AEP Cutting Local Jobs
ST. CLAIRSVILLE – Citing Ohio’s deregulated electricity market and an increasing shift toward natural gas-fired power plants, American Electric Power is eliminating jobs in the Upper Ohio Valley.
“AEP is a regulated electric utility, with the vast majority of our operations and earnings tied to rate-regulated electric utilities,” said Nicholas K. Akins, AEP president and chief executive officer. “But Ohio’s move to enhance electric market deregulation will shift much of AEP’s Ohio generation into a separate competitive business.”
“We are redefining our organization to better address the business challenges we face today and potential opportunities in the future,” he added.
As AEP seeks permission from the Public Utilities Commission of Ohio to charge customers in the state $61.8 million for repairs associated with massive failures that took place during a June 29 storm, the company’s restructuring efforts will leave some local employees looking for new positions.
“The process will go through the end of January – we will not know the total number affected until February,” said AEP spokeswoman Melissa McHenry. “These people will have the opportunity to apply for other jobs within AEP.”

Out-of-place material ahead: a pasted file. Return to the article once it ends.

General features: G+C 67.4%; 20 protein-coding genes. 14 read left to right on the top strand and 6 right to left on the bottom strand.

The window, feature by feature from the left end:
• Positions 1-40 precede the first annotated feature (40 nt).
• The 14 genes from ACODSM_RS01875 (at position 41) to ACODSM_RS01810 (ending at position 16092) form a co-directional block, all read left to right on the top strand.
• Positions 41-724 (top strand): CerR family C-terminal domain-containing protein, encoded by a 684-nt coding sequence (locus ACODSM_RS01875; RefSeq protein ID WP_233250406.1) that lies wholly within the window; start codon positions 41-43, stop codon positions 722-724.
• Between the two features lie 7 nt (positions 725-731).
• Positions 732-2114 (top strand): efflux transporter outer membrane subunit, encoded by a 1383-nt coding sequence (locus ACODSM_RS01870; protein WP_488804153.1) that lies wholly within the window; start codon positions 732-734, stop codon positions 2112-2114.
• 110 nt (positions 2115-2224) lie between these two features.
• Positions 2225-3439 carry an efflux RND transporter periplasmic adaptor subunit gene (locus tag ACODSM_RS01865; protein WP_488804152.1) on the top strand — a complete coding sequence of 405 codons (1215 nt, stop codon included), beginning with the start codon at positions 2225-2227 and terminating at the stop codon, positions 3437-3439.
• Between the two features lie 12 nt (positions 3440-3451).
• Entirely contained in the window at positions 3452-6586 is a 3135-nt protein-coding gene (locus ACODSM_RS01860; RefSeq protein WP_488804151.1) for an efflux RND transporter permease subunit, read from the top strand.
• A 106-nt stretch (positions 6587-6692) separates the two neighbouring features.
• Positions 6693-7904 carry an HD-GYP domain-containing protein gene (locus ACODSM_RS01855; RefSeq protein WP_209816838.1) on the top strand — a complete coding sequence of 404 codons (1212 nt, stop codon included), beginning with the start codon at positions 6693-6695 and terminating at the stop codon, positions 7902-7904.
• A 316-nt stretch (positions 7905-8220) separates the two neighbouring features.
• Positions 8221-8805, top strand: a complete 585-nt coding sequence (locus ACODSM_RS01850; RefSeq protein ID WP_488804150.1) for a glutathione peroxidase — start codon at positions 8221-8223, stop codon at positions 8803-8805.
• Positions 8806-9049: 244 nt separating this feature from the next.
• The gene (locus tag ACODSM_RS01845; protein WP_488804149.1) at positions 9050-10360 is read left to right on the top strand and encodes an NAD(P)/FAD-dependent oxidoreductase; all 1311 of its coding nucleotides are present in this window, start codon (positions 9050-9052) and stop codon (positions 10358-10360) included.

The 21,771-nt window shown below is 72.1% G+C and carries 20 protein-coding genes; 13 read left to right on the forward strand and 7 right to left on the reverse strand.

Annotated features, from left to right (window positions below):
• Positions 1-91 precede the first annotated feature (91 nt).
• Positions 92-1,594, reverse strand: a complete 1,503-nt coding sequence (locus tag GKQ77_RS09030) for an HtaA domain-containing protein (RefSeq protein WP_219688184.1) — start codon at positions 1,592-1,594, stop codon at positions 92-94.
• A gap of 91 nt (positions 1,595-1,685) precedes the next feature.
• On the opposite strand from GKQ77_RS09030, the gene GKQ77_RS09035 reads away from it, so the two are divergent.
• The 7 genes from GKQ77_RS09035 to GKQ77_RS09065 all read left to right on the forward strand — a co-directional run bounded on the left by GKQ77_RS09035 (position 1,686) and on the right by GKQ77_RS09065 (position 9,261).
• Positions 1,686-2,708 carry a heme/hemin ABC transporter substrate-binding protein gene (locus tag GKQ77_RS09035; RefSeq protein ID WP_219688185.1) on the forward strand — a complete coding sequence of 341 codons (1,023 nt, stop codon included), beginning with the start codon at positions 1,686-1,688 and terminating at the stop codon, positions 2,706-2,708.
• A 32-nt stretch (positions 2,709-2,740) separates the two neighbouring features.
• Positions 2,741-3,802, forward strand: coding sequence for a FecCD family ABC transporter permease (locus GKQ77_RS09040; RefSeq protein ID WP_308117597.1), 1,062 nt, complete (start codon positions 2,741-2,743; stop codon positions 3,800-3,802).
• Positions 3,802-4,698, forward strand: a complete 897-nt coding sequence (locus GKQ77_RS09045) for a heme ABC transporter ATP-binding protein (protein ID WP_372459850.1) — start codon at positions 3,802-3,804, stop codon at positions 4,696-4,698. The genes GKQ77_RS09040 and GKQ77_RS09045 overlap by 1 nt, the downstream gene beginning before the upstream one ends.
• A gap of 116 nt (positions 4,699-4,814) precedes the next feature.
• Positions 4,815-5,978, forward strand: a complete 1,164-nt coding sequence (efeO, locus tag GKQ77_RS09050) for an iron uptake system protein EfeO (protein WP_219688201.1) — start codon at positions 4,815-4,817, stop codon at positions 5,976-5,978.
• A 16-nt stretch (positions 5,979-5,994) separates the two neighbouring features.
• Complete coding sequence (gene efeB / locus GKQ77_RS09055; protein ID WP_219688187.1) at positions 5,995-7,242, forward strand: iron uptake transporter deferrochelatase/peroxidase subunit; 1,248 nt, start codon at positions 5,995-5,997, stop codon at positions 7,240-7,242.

McHenry emphasized the difference between AEP, the parent company, and AEP Ohio, its local operating subsidiary. Other operating subsidiaries under the AEP banner are AEP Texas, Appalachian Power, Indiana Michigan Power, Kentucky Power, Southwestern Electric Power Co. and the Public Service Co. of Oklahoma.
McHenry said that by 2015, AEP Ohio will be “phased out as an owner of regulated generation” in the Buckeye State, but said customers would still be able to receive electricity from AEP.
“Our customers can now choose who they want to purchase power from,” she said.
AEP now serves most of the Upper Ohio Valley, with the exception of customers in Hancock, Brooke, Wetzel and Tyler counties. These residents receive electricity from Mon Power, a subsidiary of FirstEnergy.
McHenry also cited plans to close some coal-fired power plants, such as the Kammer Plant south of Moundsville, as a reason that AEP will not need so many local workers. Another reason, she said, is the ongoing push to generate more electricity from gas.
“Because of low natural gas prices, people are able to come in to offer rates that may be lower than our rates,” she said.
According to the AEP website, the company now operates natural gas-fired plants in Waterford, Ohio, Dresden, Ohio, and Lawrenceburg, Ind. It now generates roughly 16 percent of its power from natural gas.